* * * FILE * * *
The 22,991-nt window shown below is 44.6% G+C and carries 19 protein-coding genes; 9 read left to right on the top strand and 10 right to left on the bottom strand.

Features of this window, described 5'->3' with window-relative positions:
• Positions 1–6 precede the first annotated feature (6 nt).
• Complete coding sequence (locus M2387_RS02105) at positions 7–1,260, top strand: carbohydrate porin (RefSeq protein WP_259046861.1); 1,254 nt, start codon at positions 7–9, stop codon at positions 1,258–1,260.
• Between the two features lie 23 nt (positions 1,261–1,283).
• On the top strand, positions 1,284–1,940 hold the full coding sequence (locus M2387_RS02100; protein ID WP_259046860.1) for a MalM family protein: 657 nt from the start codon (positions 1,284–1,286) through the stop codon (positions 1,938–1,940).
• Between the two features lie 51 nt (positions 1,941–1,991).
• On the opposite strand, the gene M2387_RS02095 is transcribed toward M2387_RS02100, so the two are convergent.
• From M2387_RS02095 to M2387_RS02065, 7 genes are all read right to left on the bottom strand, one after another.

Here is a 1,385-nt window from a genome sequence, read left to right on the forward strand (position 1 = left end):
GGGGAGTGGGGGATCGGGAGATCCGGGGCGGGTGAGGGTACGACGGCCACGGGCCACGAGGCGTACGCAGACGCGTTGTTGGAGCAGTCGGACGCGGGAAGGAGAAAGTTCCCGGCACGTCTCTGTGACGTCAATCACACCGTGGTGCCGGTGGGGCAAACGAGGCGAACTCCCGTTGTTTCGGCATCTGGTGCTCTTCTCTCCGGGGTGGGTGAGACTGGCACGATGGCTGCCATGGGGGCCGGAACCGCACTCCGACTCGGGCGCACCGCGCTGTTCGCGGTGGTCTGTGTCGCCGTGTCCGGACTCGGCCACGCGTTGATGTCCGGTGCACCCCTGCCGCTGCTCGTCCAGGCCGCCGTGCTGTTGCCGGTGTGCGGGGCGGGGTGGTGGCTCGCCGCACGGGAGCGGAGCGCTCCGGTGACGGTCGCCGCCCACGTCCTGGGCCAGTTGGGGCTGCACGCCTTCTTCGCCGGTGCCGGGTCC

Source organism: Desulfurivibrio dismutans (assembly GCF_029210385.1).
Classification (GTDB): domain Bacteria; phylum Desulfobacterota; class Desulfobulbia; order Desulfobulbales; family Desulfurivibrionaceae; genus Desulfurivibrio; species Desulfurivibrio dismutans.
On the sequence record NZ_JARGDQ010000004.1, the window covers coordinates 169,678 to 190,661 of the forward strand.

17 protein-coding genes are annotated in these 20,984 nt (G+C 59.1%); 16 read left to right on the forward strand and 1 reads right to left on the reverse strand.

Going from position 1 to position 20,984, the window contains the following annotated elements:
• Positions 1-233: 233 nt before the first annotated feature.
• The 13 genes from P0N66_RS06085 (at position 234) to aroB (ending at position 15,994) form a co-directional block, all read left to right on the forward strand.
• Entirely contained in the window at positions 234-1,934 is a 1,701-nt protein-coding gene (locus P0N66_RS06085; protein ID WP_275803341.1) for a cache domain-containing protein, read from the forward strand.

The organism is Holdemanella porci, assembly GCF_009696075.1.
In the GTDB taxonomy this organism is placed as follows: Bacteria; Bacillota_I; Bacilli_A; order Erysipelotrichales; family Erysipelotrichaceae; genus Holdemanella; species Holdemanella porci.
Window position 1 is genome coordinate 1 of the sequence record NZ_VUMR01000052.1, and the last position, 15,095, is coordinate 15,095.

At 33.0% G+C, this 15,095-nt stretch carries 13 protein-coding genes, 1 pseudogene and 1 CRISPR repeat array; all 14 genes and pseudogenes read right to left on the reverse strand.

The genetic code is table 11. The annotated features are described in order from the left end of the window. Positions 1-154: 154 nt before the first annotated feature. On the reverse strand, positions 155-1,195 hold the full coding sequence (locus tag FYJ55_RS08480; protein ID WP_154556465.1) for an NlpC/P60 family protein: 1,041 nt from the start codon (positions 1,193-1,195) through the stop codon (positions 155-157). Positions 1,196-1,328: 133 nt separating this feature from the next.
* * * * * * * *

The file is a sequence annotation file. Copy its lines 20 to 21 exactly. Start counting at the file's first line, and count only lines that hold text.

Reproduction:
The organism is Holdemanella porci, assembly GCF_009696075.1.
In the GTDB taxonomy this organism is placed as follows: Bacteria; Bacillota_I; Bacilli_A; order Erysipelotrichales; family Erysipelotrichaceae; genus Holdemanella; species Holdemanella porci.